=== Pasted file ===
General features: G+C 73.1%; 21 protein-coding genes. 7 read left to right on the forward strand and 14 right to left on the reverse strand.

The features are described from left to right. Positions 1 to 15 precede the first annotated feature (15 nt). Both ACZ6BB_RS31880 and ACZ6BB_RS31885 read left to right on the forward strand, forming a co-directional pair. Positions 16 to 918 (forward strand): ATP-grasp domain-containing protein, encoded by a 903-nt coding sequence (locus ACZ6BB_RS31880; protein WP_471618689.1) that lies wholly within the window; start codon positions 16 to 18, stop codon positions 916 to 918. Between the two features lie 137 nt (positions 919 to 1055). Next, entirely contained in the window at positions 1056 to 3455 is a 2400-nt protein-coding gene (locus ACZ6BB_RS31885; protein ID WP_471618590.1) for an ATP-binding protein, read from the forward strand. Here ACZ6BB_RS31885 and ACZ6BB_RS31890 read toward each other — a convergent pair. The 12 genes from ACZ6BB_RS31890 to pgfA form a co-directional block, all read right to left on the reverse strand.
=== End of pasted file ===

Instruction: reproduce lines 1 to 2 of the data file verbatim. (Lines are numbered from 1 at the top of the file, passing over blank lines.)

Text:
General features: G+C 73.1%; 21 protein-coding genes. 7 read left to right on the forward strand and 14 right to left on the reverse strand.

The features are described from left to right. Positions 1 to 15 precede the first annotated feature (15 nt). Both ACZ6BB_RS31880 and ACZ6BB_RS31885 read left to right on the forward strand, forming a co-directional pair. Positions 16 to 918 (forward strand): ATP-grasp domain-containing protein, encoded by a 903-nt coding sequence (locus ACZ6BB_RS31880; protein WP_471618689.1) that lies wholly within the window; start codon positions 16 to 18, stop codon positions 916 to 918. Between the two features lie 137 nt (positions 919 to 1055). Next, entirely contained in the window at positions 1056 to 3455 is a 2400-nt protein-coding gene (locus ACZ6BB_RS31885; protein ID WP_471618590.1) for an ATP-binding protein, read from the forward strand. Here ACZ6BB_RS31885 and ACZ6BB_RS31890 read toward each other — a convergent pair. The 12 genes from ACZ6BB_RS31890 to pgfA form a co-directional block, all read right to left on the reverse strand.